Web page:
None were new experiences for me, but doing them in such a compressed time frame has induced me to appreciate–again, not for the first time-he diversity of our horse world and the diversity of our extraordinary continent.
The most obvious contrast is between the endurance ride in the never-ending pine forests of Maine and the dressage trials in the arid hills of California overlooking the Pacific Ocean, on consecutive weekends in June.
North Waterford, Maine, is only about 200 miles from the northeastern U.S. boundary, while San Juan Capistrano, Calif., is just about as far south and west as you can go before you`re swimming. Nevertheless, their topography is surprisingly similar–rolling foothills with basically sandy footing and narrow valleys, leading up to much taller mountains. Of course, the Santa Ana and Sierra Nevada mountains are at least twice as high as the White and Green mountains. And that largely explains why the climate and flora are, well, polar opposites.
On the surface, Grand Prix dressage and endurance are pretty much polar opposites too. Grand Prix being all about control and obedience to the aids, performed in the same perfectly level, perfectly groomed and preferably silent arena; endurance riding being all about just getting there, somehow. Endurance races aren`t nearly as wild and wooly as some think, but flat and perfectly groomed they`re absolutely not.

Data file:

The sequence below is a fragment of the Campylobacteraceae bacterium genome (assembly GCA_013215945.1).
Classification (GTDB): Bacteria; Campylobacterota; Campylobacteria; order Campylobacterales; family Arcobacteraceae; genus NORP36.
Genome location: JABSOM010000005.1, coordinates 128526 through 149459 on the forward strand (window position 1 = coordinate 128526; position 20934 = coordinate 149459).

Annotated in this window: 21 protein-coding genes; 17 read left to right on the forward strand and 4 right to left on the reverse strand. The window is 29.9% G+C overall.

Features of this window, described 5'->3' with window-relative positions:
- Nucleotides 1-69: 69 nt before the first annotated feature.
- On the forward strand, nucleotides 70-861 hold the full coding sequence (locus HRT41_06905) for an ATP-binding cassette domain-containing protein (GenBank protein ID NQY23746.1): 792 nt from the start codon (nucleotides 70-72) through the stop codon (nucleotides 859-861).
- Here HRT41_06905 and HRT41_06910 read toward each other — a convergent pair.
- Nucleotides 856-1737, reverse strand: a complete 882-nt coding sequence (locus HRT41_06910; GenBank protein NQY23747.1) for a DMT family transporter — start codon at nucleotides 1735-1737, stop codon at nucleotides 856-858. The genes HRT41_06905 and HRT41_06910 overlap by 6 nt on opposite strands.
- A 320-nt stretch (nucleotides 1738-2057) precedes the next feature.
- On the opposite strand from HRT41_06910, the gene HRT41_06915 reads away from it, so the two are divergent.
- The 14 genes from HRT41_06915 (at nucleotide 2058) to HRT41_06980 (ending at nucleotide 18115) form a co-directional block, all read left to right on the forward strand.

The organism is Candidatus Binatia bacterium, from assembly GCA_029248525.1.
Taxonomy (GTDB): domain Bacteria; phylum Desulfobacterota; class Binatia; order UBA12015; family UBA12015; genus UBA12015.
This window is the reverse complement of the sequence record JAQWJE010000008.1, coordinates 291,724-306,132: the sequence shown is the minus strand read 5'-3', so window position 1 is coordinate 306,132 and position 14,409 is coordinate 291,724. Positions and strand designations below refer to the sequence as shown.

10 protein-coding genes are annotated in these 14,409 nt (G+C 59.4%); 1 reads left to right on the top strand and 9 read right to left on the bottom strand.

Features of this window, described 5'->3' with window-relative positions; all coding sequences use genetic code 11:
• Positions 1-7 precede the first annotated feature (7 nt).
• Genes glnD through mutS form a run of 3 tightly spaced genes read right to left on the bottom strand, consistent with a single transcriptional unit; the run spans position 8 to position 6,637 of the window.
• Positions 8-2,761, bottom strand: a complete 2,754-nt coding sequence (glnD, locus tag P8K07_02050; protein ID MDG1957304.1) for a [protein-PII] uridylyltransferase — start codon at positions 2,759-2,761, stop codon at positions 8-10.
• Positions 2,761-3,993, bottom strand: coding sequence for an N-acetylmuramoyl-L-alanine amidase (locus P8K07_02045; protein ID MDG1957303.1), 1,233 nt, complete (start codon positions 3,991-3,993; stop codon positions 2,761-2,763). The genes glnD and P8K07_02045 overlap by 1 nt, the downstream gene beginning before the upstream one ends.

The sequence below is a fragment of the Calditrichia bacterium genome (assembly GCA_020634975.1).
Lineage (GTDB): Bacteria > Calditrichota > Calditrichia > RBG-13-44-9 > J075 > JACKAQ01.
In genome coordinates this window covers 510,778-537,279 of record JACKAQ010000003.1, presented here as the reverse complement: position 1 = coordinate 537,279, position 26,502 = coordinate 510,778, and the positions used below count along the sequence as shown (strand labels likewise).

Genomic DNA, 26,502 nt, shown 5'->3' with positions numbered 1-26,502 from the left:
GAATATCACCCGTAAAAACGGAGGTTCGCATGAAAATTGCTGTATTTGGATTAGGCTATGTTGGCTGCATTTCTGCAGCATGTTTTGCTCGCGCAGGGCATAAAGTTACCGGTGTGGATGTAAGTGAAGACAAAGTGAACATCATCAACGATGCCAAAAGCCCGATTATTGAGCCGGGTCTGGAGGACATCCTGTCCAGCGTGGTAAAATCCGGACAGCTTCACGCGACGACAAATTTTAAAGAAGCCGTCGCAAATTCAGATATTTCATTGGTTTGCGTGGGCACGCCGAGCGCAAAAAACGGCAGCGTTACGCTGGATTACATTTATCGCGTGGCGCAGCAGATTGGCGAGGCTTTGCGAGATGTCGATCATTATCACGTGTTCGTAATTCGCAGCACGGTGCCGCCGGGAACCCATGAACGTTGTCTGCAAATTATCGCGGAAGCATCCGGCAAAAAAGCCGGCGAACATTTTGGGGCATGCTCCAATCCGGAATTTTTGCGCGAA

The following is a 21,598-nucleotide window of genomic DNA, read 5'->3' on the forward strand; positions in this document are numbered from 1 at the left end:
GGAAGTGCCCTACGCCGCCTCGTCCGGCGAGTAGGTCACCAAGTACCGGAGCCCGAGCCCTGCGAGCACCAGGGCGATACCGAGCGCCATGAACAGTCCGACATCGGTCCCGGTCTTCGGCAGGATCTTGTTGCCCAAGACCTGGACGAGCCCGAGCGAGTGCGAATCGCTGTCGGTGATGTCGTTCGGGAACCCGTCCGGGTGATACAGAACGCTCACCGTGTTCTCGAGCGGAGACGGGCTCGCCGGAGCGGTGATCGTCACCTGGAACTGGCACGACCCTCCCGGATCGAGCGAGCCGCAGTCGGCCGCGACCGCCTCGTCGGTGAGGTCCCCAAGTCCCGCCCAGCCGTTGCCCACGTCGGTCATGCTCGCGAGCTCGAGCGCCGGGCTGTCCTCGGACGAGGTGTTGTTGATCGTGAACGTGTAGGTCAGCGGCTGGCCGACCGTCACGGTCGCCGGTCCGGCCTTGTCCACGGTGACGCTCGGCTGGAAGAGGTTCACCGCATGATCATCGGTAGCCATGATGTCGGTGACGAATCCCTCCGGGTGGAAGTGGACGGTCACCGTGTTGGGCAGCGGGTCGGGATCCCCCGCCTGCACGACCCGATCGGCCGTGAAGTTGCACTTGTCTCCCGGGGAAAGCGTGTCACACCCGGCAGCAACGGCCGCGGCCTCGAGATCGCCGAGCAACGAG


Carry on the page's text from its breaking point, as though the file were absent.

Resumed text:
But a similarity occurred to me as I sat here typing away. Horses absolutely won`t do Grand Prix dressage or 100-mile rides unless they want to. And–as in any horse sport–no amount of training or conditioning can change their minds, if it`s not what they want to do. Event horses have to want to jump into water they`ve never seen before or figure out complex combinations. Show jumpers have to hate to touch rails and have the scope to accomplish that. Show hunters have to be willing to hold the same stride in a perfect rhythm down every line. Driving horses have to like to work together.
True, no horse can do any of these sports without the muscular strength, cardiovascular fitness or specific training each requires. And as they develop all three of those aspects, it`s certainly true that what once seemed so hard to them (and to us, their riders) usually becomes much, much easier. But first they have to want to do it; the challenge simply must interest (or really excite) them.
The world is littered with fantastic movers who were stars at first level or even Intermediaire I but never made it to Grand Prix. Why? Because they thought piaffe, passage, one-tempi changes and the constant barrage of transitions was just too much like hard work and declined to try. And thousands of Arabians are comfortable at 25 or 50 miles, but only a handful make real 100-mile horses. Why? Because they have to want to keep galloping at 70 miles or scramble up (and down) another mountain at 85 miles, faster than the horse behind them.
These last few months have shown me, again, how lucky we are that horses do really want to do all these sports.